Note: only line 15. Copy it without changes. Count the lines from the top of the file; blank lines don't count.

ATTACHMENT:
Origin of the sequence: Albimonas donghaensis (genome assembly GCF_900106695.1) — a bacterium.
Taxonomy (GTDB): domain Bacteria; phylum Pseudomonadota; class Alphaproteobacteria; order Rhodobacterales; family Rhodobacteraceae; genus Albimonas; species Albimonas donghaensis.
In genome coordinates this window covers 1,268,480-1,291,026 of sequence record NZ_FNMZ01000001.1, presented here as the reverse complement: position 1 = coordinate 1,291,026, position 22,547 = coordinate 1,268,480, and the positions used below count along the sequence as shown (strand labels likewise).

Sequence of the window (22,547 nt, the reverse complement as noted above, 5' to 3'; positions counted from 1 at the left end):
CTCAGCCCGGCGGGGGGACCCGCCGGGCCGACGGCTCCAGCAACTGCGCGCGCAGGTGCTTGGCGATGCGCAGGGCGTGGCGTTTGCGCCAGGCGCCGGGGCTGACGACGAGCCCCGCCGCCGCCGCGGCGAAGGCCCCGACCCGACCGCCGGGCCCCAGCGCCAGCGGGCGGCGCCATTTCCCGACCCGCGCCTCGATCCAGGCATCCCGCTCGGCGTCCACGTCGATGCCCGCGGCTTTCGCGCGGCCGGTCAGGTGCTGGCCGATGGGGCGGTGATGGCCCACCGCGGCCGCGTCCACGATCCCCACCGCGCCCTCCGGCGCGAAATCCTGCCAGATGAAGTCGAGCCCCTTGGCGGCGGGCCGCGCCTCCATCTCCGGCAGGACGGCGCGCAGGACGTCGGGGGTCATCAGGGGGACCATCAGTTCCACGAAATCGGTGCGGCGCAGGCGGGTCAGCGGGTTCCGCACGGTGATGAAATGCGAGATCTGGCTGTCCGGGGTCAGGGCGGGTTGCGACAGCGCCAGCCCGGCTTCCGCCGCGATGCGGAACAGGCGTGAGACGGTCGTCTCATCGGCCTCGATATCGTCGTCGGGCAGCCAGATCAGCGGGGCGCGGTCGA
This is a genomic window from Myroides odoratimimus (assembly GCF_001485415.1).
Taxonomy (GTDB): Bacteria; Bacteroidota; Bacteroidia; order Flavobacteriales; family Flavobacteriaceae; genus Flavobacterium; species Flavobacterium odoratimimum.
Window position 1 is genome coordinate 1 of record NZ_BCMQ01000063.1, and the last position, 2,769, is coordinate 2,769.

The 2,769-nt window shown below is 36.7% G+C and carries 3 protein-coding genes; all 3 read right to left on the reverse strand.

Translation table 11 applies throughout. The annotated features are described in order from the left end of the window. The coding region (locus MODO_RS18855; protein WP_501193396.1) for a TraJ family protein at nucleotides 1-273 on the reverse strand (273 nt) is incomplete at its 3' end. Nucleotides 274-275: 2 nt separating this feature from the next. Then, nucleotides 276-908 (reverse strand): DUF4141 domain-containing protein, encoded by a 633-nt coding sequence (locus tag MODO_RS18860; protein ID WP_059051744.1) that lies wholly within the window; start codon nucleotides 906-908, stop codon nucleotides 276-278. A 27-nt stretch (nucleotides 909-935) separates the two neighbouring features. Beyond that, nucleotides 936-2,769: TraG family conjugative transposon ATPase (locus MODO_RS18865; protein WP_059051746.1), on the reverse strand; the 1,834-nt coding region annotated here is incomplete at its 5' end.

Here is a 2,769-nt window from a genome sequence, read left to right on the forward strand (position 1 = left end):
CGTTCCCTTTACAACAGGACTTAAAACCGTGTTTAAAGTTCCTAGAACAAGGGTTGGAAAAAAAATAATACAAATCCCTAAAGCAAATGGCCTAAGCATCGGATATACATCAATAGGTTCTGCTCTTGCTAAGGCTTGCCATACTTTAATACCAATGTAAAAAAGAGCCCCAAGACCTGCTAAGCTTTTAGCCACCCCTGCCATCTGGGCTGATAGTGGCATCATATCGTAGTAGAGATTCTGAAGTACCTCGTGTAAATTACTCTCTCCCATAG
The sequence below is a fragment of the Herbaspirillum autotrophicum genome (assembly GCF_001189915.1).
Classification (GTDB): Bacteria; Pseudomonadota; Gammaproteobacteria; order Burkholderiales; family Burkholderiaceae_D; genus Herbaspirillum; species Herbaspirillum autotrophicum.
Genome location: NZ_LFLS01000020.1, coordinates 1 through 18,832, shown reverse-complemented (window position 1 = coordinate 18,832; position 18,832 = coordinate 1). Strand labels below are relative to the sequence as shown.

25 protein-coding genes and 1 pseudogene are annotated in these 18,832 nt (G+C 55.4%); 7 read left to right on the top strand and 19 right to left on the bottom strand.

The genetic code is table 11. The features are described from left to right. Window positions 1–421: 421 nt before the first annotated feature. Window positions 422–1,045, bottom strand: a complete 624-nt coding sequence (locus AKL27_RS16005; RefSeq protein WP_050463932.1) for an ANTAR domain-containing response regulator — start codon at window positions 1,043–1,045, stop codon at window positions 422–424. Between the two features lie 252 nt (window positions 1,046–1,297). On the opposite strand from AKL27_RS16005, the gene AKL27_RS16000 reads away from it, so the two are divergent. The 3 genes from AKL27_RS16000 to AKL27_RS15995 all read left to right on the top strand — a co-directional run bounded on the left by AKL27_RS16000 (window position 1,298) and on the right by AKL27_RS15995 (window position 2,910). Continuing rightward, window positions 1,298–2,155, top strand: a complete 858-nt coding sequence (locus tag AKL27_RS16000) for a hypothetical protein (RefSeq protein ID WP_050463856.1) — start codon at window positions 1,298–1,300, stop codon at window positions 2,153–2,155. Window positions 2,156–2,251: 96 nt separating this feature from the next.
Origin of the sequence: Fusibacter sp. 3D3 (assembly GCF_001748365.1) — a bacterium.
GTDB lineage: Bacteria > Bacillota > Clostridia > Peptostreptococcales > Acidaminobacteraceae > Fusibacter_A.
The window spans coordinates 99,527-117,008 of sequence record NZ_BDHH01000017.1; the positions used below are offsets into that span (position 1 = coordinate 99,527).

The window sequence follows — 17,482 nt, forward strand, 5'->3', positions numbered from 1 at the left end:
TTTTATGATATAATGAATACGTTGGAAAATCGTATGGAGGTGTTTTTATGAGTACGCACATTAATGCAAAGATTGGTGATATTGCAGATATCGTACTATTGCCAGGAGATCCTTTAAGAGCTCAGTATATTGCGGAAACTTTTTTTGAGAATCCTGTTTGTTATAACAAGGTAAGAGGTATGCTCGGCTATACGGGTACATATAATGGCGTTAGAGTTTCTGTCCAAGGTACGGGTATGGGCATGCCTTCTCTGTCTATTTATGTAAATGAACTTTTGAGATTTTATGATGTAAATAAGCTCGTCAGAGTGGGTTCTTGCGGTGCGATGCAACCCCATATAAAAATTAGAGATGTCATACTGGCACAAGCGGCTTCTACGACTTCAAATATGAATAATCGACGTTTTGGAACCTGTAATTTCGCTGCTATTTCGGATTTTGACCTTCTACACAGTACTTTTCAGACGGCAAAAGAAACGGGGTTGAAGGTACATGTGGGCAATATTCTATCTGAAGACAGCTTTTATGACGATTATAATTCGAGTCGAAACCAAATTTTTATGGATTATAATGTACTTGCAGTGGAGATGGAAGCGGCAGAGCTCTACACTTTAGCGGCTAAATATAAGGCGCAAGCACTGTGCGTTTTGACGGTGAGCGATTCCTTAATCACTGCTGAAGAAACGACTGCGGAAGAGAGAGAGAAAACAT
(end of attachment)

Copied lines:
Genome location: NZ_LFLS01000020.1, coordinates 1 through 18,832, shown reverse-complemented (window position 1 = coordinate 18,832; position 18,832 = coordinate 1). Strand labels below are relative to the sequence as shown.